China’s ideological proclamations – that it will supplant the United States as the leading world power, remake the international system in its illiberal image and thwart U.S.-led efforts to “contain, encircle and suppress” China – are in part motivated by insecurity, notes Jessica Chen Weiss, a professor of government at Cornell University and the author of “Powerful Patriots: Nationalist Protest in China’s Foreign Relations.”
Most Communist states have collapsed, and the Chinese leadership fears being next — and are meant more to instill domestic confidence and loyalty to the party than to reflect actual policy or fixed beliefs, she writes for The New York Times:
Ideology in China is itself malleable, rather than a rigid cage that determines policy and has been continually tweaked to justify the maintenance of one-party rule through decades of great change. U….There is no doubt that China — whatever its trajectory — poses a huge and complex policy challenge for America. But exaggerating fears of an “existential struggle” increases the likelihood of conflict, crowds out efforts to tackle shared challenges like climate change and creates a with-us-or-against-us framing that could alienate the United States from allies and much of the world.
While the autocrats take information and ideas seriously, they are not engaged in a form of communications and public diplomacy as democracies would understand it, said Christopher Walker, Vice President for Studies and Analysis at the National Endowment for Democracy (NED). Instead, they often are pursuing more malign objectives that associated with new forms of outwardly directed censorship and information manipulation, which my colleagues and I have described as “sharp power,” he told a hearing of the Senate Foreign Relations Committee.
As NED President and CEO Damon Wilson recently observed to this full committee, he added, “with Russia and China at the vanguard, authoritarian powers have grown increasingly more assertive and ambitious… and in an era of global interconnectivity, [these autocrats] recognize that keeping their own citizens in check is no longer enough to cement their power, and so they’re partnering with other like-minded autocracies to share ideas, resources, and technologies.”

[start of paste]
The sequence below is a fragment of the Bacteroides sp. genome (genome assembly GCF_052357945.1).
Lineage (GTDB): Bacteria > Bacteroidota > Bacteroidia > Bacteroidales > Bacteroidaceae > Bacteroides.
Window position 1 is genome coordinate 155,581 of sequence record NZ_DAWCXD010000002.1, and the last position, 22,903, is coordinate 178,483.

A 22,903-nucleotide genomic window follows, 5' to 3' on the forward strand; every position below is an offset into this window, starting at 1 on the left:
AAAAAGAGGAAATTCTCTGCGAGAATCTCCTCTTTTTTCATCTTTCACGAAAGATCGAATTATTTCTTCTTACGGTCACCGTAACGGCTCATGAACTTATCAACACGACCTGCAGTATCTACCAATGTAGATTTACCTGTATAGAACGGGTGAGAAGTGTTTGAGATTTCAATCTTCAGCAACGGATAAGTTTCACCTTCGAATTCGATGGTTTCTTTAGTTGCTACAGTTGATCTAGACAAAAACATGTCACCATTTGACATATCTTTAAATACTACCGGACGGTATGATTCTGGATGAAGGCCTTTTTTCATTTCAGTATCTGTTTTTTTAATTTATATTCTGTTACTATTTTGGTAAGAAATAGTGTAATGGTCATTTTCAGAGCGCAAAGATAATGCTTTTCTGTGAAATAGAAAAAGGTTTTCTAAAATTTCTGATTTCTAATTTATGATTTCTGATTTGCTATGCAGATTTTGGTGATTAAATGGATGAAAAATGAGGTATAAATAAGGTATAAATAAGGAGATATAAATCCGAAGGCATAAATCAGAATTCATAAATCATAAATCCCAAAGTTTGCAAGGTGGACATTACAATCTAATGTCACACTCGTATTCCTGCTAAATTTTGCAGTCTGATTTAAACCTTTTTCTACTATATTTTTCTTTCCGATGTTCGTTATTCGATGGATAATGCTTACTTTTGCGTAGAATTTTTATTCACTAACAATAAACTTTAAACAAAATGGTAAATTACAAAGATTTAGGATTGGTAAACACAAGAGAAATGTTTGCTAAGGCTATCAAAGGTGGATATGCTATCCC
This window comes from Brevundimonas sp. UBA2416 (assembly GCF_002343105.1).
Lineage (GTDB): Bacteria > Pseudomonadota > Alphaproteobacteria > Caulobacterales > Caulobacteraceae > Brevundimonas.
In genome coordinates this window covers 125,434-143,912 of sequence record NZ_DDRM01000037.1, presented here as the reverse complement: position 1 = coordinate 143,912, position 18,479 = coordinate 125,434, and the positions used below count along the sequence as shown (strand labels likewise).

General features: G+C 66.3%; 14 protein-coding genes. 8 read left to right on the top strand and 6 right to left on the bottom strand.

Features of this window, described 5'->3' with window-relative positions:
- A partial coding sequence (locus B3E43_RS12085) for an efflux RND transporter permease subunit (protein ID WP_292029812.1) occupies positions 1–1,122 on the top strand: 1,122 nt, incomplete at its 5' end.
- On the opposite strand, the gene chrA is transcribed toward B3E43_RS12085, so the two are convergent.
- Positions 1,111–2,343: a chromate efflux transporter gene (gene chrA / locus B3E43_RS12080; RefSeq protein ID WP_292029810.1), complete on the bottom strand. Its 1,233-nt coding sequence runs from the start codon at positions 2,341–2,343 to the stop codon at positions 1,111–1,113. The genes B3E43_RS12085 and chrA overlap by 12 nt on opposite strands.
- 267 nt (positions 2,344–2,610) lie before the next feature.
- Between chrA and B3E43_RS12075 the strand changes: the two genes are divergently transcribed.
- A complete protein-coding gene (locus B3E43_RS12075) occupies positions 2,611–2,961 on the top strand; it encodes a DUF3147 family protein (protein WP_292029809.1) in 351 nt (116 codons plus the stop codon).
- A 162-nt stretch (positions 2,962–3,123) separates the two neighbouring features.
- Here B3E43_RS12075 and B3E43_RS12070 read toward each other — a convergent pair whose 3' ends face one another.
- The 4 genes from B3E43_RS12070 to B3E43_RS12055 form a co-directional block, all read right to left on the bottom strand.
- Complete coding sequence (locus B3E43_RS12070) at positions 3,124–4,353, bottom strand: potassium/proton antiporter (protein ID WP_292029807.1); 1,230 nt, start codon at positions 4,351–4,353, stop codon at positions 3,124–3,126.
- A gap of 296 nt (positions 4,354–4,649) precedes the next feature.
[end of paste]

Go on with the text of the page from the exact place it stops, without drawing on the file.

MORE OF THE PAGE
The U.S. is being ‘vastly’ outspent by China in the global information wars, the committee heard. The session also heard testimony from Amanda Bennett, Chief Executive Officer, Agency for Global Media; David Stilwell, Air Force Academy Institute for Future Conflict, former Assistant Secretary of State for the Bureau of East Asian and Pacific Affairs; and Jessica Brandt, Brookings Institution.
“We are at a turning point,” Bennett said (above). “Authoritarian regimes use malign influence, disinformation, propaganda, and manipulation of information to cut off the flow of information and discourage those seeking factual information about and around the world. The governments of China, Iran and Russia often work together to increase their harmful influence,” she added.
U.S. adversaries like China and Russia would almost certainly take advantage of a debt default to project chaos in the country to the rest of the world, said Director of National Intelligence Avril Haines.
“Generally, both Russia and China would look to perceive — narrate — through information operations such an event as demonstrating the chaos within the United States, that we’re not capable of functioning as a democracy, and the governance issues associated with it,” she told a Senate hearing. “They’ve done that on a range of things.”
#China‘s rhetoric on global governance reform resonates in developing states. But the #CCP‘s self-serving, nationalist ideology is unlikely to captivate the world, especially as Xi’s authoritarian ways feed mistrust, @jessicacweiss writes @nytimes https://t.co/7dl34SHxS4
— Democracy Digest (@demdigest) May 4, 2023